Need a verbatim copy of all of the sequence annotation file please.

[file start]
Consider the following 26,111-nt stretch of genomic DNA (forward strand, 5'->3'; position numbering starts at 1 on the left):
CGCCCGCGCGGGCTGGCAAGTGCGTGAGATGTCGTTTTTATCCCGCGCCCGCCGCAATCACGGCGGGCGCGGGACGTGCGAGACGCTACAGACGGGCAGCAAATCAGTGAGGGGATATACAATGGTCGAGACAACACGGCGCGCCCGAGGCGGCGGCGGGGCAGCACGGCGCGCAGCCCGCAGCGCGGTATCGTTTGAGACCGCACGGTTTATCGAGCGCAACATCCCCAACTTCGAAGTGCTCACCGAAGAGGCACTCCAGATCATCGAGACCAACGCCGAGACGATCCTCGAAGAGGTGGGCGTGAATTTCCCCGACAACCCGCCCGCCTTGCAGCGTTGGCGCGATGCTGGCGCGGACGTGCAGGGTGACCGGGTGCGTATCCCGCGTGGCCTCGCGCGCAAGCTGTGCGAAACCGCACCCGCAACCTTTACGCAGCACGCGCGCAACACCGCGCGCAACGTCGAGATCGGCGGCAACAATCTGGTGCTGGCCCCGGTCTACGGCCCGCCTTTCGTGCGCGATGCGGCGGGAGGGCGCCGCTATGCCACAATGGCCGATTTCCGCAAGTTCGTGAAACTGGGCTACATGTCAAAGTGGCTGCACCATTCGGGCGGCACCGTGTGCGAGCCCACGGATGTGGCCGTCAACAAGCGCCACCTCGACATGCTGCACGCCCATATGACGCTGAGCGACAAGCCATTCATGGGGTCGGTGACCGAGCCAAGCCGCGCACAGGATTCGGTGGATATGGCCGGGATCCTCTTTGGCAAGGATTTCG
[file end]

Consider the following 26,111-nt stretch of genomic DNA (forward strand, 5'->3'; position numbering starts at 1 on the left):
CGCCCGCGCGGGCTGGCAAGTGCGTGAGATGTCGTTTTTATCCCGCGCCCGCCGCAATCACGGCGGGCGCGGGACGTGCGAGACGCTACAGACGGGCAGCAAATCAGTGAGGGGATATACAATGGTCGAGACAACACGGCGCGCCCGAGGCGGCGGCGGGGCAGCACGGCGCGCAGCCCGCAGCGCGGTATCGTTTGAGACCGCACGGTTTATCGAGCGCAACATCCCCAACTTCGAAGTGCTCACCGAAGAGGCACTCCAGATCATCGAGACCAACGCCGAGACGATCCTCGAAGAGGTGGGCGTGAATTTCCCCGACAACCCGCCCGCCTTGCAGCGTTGGCGCGATGCTGGCGCGGACGTGCAGGGTGACCGGGTGCGTATCCCGCGTGGCCTCGCGCGCAAGCTGTGCGAAACCGCACCCGCAACCTTTACGCAGCACGCGCGCAACACCGCGCGCAACGTCGAGATCGGCGGCAACAATCTGGTGCTGGCCCCGGTCTACGGCCCGCCTTTCGTGCGCGATGCGGCGGGAGGGCGCCGCTATGCCACAATGGCCGATTTCCGCAAGTTCGTGAAACTGGGCTACATGTCAAAGTGGCTGCACCATTCGGGCGGCACCGTGTGCGAGCCCACGGATGTGGCCGTCAACAAGCGCCACCTCGACATGCTGCACGCCCATATGACGCTGAGCGACAAGCCATTCATGGGGTCGGTGACCGAGCCAAGCCGCGCACAGGATTCGGTGGATATGGCCGGGATCCTCTTTGGCAAGGATTTCG